In this week’s Alabama Law Weekly Update, we present for your consideration two opinions:  a Court of Civil Appeals opinion regarding the law-of-the-case doctrine and an Eleventh Circuit opinion regarding an insurance policy exclusion applying to negligence claims that arise out of an assault and battery.

ALABAMA COURT OF CIVIL APPEALS

Jackson v. Wells Fargo Home Mortgage, N.A. et al., No. 2120513(Ala. Civ. App. March 21, 2014)(holding that the law-of-the-case doctrine did not preclude the trial court from considering additional facts on remand related to whether a notice of intent to accelerate was provided to the borrowers).

Borrowers Emmett Jackson and Debra Jackson (the “Jacksons”) appealed from a summary judgment entered by the trial court in favor of Wells Fargo Home Mortgage, N.A. (“the bank”) and U.S. Bank, National Association, as trustee.  The case was first appealed to the Alabama Supreme Court, and it affirmed summary judgment in favor of the bank on the claim alleging negligent or wanton foreclosure, but it reversed the summary judgment on the claim alleging breach of contract.  The Supreme Court construed the Jacksons’ mortgage agreement to require two notices before a foreclosure sale could occur – a notice that a debt acceleration could occur and a notice that a debt acceleration had occurred (i.e. a notice of intent to accelerate and a notice of acceleration).  Because, at the time the case was before the Alabama Supreme Court, the only “notice” in the record was a July 21, 2008, letter from a debt-collection representative, informing the Jacksons (on behalf of the bank) that the debt had been accelerated, the Supreme Court concluded the Jacksons had provided substantial evidence that the essential notice required by the mortgage was not given, resulting in the failure of the acceleration, and consequently, failure of the foreclosure sale conducted on August 15, 2008.  The Supreme Court remanded the action to the trial court for further proceedings.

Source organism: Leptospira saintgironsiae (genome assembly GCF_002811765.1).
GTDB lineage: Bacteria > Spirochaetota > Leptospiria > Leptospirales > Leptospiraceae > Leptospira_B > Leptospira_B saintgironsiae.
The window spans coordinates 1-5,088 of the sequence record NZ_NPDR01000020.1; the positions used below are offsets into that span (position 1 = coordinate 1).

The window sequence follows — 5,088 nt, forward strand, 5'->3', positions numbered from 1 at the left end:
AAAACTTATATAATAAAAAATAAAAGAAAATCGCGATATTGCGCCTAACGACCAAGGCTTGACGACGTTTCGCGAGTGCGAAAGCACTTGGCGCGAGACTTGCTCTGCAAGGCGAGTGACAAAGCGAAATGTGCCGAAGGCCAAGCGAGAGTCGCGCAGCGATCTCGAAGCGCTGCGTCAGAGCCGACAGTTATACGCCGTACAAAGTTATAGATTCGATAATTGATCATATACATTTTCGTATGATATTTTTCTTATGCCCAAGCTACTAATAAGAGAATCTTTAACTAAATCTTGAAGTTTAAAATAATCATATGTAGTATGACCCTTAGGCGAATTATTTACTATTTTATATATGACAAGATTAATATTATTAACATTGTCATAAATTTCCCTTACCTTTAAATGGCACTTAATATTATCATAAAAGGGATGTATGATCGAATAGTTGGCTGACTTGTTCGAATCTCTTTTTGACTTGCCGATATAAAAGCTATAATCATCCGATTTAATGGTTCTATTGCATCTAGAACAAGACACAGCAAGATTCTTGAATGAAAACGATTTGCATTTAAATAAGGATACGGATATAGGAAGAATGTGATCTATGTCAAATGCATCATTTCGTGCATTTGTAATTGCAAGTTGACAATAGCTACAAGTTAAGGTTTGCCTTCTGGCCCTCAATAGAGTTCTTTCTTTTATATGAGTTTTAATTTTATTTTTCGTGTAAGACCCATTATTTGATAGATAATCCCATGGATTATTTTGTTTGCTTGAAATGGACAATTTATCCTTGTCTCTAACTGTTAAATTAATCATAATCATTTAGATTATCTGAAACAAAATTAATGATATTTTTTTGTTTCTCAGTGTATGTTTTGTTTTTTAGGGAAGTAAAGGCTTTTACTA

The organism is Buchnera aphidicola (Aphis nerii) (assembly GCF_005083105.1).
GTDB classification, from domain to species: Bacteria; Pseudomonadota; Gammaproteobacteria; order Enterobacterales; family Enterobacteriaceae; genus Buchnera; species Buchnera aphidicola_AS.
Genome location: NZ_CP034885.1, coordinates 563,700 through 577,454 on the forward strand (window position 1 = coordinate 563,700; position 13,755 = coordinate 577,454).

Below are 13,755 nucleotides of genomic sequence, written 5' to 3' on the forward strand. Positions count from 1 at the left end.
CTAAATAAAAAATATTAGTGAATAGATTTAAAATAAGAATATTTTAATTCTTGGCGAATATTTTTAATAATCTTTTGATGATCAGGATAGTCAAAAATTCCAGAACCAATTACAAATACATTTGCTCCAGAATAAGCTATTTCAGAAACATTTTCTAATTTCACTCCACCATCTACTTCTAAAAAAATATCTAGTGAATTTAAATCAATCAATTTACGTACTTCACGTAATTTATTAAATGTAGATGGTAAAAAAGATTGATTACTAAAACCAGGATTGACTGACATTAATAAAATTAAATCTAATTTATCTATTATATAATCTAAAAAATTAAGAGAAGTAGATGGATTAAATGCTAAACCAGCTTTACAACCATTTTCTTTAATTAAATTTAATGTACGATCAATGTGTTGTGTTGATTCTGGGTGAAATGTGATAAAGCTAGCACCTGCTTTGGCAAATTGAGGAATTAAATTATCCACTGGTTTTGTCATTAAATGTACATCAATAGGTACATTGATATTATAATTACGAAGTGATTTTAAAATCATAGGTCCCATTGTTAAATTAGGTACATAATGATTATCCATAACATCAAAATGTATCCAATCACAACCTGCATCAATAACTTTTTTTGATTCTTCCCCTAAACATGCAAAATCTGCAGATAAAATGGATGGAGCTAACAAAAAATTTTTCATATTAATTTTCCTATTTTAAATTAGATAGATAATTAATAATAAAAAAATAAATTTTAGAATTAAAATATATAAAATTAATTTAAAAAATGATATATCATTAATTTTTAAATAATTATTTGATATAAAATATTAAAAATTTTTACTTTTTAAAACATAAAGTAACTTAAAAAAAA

On remand, the bank again moved for summary judgment on the Jacksons’ breach-of-contract claim.  In support of that motion, the bank submitted a June 11, 2008, letter from its debt-collection representative, purporting to notify the Jacksons of the bank’s intent to accelerate the loan.  The trial court considered the June 11, 2008 (intent to accelerate) letter, which was not in the record on appeal to the Supreme Court, in addition to the July 21, 2008 letter notifying the Jacksons of the loan acceleration.  The trial court entered summary judgment in favor of the bank, finding that the Jacksons had been properly notified of the loan acceleration and that the parties did not have a binding agreement that cured the Jacksons’ default. The Jacksons appealed to the Alabama Court of Civil Appeals.

On appeal, the Jacksons argued that the holding of the previous appeal operated as the law-of-the-case, and precluded the entry of summary judgment against them on their breach of contract claim.  Under the law-of-the-case, whatever is once established between the same parties in the same case continues to be the law of that case, whether or not correct on general principles, so long as the facts on which the decision was predicated continue to be the facts of the case.